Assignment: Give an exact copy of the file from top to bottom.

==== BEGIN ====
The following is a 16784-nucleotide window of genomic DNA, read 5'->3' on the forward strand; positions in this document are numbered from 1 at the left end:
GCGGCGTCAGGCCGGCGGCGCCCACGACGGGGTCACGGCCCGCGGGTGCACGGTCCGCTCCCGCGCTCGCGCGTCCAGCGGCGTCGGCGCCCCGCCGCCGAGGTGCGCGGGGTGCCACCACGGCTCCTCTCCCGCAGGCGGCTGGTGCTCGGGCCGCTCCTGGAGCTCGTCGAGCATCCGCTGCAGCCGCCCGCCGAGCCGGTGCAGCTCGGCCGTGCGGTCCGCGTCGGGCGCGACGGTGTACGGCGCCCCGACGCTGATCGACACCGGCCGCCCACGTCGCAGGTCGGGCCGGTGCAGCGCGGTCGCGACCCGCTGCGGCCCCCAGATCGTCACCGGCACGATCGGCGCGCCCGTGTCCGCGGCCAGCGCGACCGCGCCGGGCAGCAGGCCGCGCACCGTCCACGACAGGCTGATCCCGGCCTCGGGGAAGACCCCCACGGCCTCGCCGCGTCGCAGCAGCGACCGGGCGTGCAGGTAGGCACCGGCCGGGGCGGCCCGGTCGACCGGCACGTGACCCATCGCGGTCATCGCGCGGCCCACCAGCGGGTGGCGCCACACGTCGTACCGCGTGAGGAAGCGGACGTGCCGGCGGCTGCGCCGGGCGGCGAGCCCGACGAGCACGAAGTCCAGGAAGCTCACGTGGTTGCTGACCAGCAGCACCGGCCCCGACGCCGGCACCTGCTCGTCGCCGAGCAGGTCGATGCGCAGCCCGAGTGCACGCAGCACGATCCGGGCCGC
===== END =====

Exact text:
The following is a 16784-nucleotide window of genomic DNA, read 5'->3' on the forward strand; positions in this document are numbered from 1 at the left end:
GCGGCGTCAGGCCGGCGGCGCCCACGACGGGGTCACGGCCCGCGGGTGCACGGTCCGCTCCCGCGCTCGCGCGTCCAGCGGCGTCGGCGCCCCGCCGCCGAGGTGCGCGGGGTGCCACCACGGCTCCTCTCCCGCAGGCGGCTGGTGCTCGGGCCGCTCCTGGAGCTCGTCGAGCATCCGCTGCAGCCGCCCGCCGAGCCGGTGCAGCTCGGCCGTGCGGTCCGCGTCGGGCGCGACGGTGTACGGCGCCCCGACGCTGATCGACACCGGCCGCCCACGTCGCAGGTCGGGCCGGTGCAGCGCGGTCGCGACCCGCTGCGGCCCCCAGATCGTCACCGGCACGATCGGCGCGCCCGTGTCCGCGGCCAGCGCGACCGCGCCGGGCAGCAGGCCGCGCACCGTCCACGACAGGCTGATCCCGGCCTCGGGGAAGACCCCCACGGCCTCGCCGCGTCGCAGCAGCGACCGGGCGTGCAGGTAGGCACCGGCCGGGGCGGCCCGGTCGACCGGCACGTGACCCATCGCGGTCATCGCGCGGCCCACCAGCGGGTGGCGCCACACGTCGTACCGCGTGAGGAAGCGGACGTGCCGGCGGCTGCGCCGGGCGGCGAGCCCGACGAGCACGAAGTCCAGGAAGCTCACGTGGTTGCTGACCAGCAGCACCGGCCCCGACGCCGGCACCTGCTCGTCGCCGAGCAGGTCGATGCGCAGCCCGAGTGCACGCAGCACGATCCGGGCCGC